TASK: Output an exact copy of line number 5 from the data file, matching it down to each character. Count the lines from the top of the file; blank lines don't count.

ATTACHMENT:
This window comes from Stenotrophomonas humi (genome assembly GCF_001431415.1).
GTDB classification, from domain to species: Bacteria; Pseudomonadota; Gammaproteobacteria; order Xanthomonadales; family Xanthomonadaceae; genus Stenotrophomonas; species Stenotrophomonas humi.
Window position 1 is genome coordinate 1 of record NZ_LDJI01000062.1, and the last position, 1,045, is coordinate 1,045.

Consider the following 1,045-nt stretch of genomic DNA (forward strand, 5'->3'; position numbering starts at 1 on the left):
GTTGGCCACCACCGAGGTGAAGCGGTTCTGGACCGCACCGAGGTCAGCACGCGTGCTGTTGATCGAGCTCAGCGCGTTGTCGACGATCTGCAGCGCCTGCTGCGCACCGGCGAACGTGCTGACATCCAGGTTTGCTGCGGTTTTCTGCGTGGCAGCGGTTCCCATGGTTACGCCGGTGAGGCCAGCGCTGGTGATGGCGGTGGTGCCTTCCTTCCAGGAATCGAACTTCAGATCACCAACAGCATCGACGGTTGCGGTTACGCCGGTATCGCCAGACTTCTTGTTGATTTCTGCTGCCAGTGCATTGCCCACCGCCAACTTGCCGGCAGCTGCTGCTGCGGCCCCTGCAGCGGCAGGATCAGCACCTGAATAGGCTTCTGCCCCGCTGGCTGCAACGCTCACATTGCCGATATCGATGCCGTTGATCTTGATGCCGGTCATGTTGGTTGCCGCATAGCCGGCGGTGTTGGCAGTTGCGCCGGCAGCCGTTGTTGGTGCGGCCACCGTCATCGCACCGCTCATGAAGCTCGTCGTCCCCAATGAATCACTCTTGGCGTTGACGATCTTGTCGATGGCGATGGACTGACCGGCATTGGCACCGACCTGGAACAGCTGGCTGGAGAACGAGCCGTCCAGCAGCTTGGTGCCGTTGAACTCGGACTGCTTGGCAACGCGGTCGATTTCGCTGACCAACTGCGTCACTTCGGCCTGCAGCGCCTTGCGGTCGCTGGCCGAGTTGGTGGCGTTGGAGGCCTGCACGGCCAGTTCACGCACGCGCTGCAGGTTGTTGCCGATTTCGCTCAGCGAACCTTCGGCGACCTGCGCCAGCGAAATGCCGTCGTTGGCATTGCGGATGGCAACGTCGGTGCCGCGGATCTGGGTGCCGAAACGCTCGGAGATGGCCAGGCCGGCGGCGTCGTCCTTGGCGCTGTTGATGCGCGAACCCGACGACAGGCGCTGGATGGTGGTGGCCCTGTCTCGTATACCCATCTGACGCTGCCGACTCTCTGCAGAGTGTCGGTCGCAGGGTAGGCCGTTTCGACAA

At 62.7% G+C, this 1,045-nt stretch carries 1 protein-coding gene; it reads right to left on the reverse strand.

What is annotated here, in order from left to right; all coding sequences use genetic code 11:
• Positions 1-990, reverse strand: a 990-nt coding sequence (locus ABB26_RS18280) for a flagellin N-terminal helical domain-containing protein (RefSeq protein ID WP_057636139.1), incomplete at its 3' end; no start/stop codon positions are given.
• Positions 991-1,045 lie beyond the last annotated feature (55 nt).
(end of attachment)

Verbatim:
GTTGGCCACCACCGAGGTGAAGCGGTTCTGGACCGCACCGAGGTCAGCACGCGTGCTGTTGATCGAGCTCAGCGCGTTGTCGACGATCTGCAGCGCCTGCTGCGCACCGGCGAACGTGCTGACATCCAGGTTTGCTGCGGTTTTCTGCGTGGCAGCGGTTCCCATGGTTACGCCGGTGAGGCCAGCGCTGGTGATGGCGGTGGTGCCTTCCTTCCAGGAATCGAACTTCAGATCACCAACAGCATCGACGGTTGCGGTTACGCCGGTATCGCCAGACTTCTTGTTGATTTCTGCTGCCAGTGCATTGCCCACCGCCAACTTGCCGGCAGCTGCTGCTGCGGCCCCTGCAGCGGCAGGATCAGCACCTGAATAGGCTTCTGCCCCGCTGGCTGCAACGCTCACATTGCCGATATCGATGCCGTTGATCTTGATGCCGGTCATGTTGGTTGCCGCATAGCCGGCGGTGTTGGCAGTTGCGCCGGCAGCCGTTGTTGGTGCGGCCACCGTCATCGCACCGCTCATGAAGCTCGTCGTCCCCAATGAATCACTCTTGGCGTTGACGATCTTGTCGATGGCGATGGACTGACCGGCATTGGCACCGACCTGGAACAGCTGGCTGGAGAACGAGCCGTCCAGCAGCTTGGTGCCGTTGAACTCGGACTGCTTGGCAACGCGGTCGATTTCGCTGACCAACTGCGTCACTTCGGCCTGCAGCGCCTTGCGGTCGCTGGCCGAGTTGGTGGCGTTGGAGGCCTGCACGGCCAGTTCACGCACGCGCTGCAGGTTGTTGCCGATTTCGCTCAGCGAACCTTCGGCGACCTGCGCCAGCGAAATGCCGTCGTTGGCATTGCGGATGGCAACGTCGGTGCCGCGGATCTGGGTGCCGAAACGCTCGGAGATGGCCAGGCCGGCGGCGTCGTCCTTGGCGCTGTTGATGCGCGAACCCGACGACAGGCGCTGGATGGTGGTGGCCCTGTCTCGTATACCCATCTGACGCTGCCGACTCTCTGCAGAGTGTCGGTCGCAGGGTAGGCCGTTTCGACAA